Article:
If you are self employed, I highly recommend that you read, Help for the Way We Work Now, the Op-Ed piece by Sara Horowitz, Founder of the Freelancers Union, published in the Labor Day issue of the NY Times.
In it, she proposes specific policy changes that would begin to address some of the 21st century challenges we face when we take responsibility for ourselves. Here’s an excerpt:
In the freelance economy, workers inevitably face periods without pay. But unemployment benefits are not available to most freelancers, so they have virtually no safety net. Even when they are working, freelancers don’t enjoy the essential health care and retirement benefits associated with salaried employment. While the Affordable Care Act is helping freelancers with lower incomes gain access to insurance, some who do not qualify for subsidies are struggling to cope with rising health care costs. And it’s nearly impossible for many freelancers to plan for retirement when they are forced to dip into their savings during periods between jobs.
In response, we should develop a new system of portable benefits that reflects the realities of episodic income. Specifically, freelancers should be allowed to put away pretax income into shared accounts, where clients would also make prorated contributions based on the number of hours worked.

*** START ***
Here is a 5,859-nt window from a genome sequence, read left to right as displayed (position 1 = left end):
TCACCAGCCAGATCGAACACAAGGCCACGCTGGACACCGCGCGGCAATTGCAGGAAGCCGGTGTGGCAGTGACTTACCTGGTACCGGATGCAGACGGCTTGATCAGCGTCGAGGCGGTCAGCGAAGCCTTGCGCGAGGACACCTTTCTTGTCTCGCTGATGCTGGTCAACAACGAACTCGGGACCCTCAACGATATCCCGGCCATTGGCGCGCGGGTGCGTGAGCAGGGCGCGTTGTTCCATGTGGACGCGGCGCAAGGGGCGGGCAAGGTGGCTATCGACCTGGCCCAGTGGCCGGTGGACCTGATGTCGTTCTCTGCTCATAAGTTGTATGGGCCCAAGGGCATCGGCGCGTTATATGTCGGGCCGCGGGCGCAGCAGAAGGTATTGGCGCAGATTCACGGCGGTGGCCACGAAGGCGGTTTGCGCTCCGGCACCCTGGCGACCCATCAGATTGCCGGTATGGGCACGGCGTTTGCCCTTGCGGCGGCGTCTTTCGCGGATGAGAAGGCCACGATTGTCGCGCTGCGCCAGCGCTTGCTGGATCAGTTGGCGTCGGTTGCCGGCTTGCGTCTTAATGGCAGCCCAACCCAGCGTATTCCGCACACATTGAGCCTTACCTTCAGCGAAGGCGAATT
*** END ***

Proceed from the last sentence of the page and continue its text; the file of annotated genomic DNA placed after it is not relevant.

This portable benefits system would be a new program, but it would not be another government entitlement. Instead, it would be administered by unions, nonprofits, faith-based groups and other community organizations that would collect payments and distribute benefits when freelancers needed them.
Finally, unlike traditional employees, freelancers have little recourse against wage theft. In New York City alone, according to our research, 77 percent of freelancers have faced denied or late payment in their careers. At last count, 44 percent had dealt with clients who refused to pay in the previous year. And while the average amount owed was more than $6,000, the maximum amount that New Yorkers can sue for in small claims court — which itself can be a costly, time-consuming process — is $5,000. That’s why freelancers need strict and enforceable protections from denied and late payment. (Read the entire article here.)
I know there is a lot of debate about the use of the word “freelancer.” But whether you identify as one or not, if you are self employed, there isn’t a lot of support available. I love what the Freelancers Union has been doing for more than 20 years now — talk about persistence!